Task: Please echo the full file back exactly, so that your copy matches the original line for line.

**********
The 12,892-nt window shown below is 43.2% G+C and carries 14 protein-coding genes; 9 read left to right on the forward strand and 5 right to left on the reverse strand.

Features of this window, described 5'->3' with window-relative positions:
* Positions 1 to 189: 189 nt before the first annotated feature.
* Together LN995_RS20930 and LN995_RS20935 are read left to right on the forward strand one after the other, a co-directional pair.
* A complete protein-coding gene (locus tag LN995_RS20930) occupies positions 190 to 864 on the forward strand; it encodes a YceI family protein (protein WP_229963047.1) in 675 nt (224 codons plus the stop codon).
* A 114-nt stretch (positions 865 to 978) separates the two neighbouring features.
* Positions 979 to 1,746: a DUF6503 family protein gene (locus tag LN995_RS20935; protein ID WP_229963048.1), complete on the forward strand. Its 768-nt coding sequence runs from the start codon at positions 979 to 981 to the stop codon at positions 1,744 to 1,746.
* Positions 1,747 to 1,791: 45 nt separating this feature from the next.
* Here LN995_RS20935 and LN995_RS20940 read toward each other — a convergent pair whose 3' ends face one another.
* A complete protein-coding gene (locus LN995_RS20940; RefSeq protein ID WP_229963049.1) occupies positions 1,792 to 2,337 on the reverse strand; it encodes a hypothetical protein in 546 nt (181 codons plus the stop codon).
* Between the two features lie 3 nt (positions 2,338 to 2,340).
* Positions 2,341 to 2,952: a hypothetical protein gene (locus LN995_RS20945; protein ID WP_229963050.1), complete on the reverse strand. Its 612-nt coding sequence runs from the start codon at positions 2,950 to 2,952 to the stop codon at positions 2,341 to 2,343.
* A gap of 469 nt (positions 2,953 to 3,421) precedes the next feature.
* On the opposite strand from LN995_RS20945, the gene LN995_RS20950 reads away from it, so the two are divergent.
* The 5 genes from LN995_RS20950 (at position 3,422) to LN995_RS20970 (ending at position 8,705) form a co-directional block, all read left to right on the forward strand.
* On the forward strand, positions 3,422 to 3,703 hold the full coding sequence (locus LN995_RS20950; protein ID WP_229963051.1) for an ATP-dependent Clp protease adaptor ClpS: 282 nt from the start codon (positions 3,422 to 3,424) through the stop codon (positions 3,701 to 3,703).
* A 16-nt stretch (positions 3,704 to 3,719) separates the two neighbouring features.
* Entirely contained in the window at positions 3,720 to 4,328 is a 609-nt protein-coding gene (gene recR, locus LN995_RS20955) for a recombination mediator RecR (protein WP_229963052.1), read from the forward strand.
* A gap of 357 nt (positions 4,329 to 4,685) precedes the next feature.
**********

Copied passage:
The 12,892-nt window shown below is 43.2% G+C and carries 14 protein-coding genes; 9 read left to right on the forward strand and 5 right to left on the reverse strand.

Features of this window, described 5'->3' with window-relative positions:
* Positions 1 to 189: 189 nt before the first annotated feature.
* Together LN995_RS20930 and LN995_RS20935 are read left to right on the forward strand one after the other, a co-directional pair.
* A complete protein-coding gene (locus tag LN995_RS20930) occupies positions 190 to 864 on the forward strand; it encodes a YceI family protein (protein WP_229963047.1) in 675 nt (224 codons plus the stop codon).
* A 114-nt stretch (positions 865 to 978) separates the two neighbouring features.
* Positions 979 to 1,746: a DUF6503 family protein gene (locus tag LN995_RS20935; protein ID WP_229963048.1), complete on the forward strand. Its 768-nt coding sequence runs from the start codon at positions 979 to 981 to the stop codon at positions 1,744 to 1,746.
* Positions 1,747 to 1,791: 45 nt separating this feature from the next.
* Here LN995_RS20935 and LN995_RS20940 read toward each other — a convergent pair whose 3' ends face one another.
* A complete protein-coding gene (locus LN995_RS20940; RefSeq protein ID WP_229963049.1) occupies positions 1,792 to 2,337 on the reverse strand; it encodes a hypothetical protein in 546 nt (181 codons plus the stop codon).
* Between the two features lie 3 nt (positions 2,338 to 2,340).
* Positions 2,341 to 2,952: a hypothetical protein gene (locus LN995_RS20945; protein ID WP_229963050.1), complete on the reverse strand. Its 612-nt coding sequence runs from the start codon at positions 2,950 to 2,952 to the stop codon at positions 2,341 to 2,343.
* A gap of 469 nt (positions 2,953 to 3,421) precedes the next feature.
* On the opposite strand from LN995_RS20945, the gene LN995_RS20950 reads away from it, so the two are divergent.
* The 5 genes from LN995_RS20950 (at position 3,422) to LN995_RS20970 (ending at position 8,705) form a co-directional block, all read left to right on the forward strand.
* On the forward strand, positions 3,422 to 3,703 hold the full coding sequence (locus LN995_RS20950; protein ID WP_229963051.1) for an ATP-dependent Clp protease adaptor ClpS: 282 nt from the start codon (positions 3,422 to 3,424) through the stop codon (positions 3,701 to 3,703).
* A 16-nt stretch (positions 3,704 to 3,719) separates the two neighbouring features.
* Entirely contained in the window at positions 3,720 to 4,328 is a 609-nt protein-coding gene (gene recR, locus LN995_RS20955) for a recombination mediator RecR (protein WP_229963052.1), read from the forward strand.
* A gap of 357 nt (positions 4,329 to 4,685) precedes the next feature.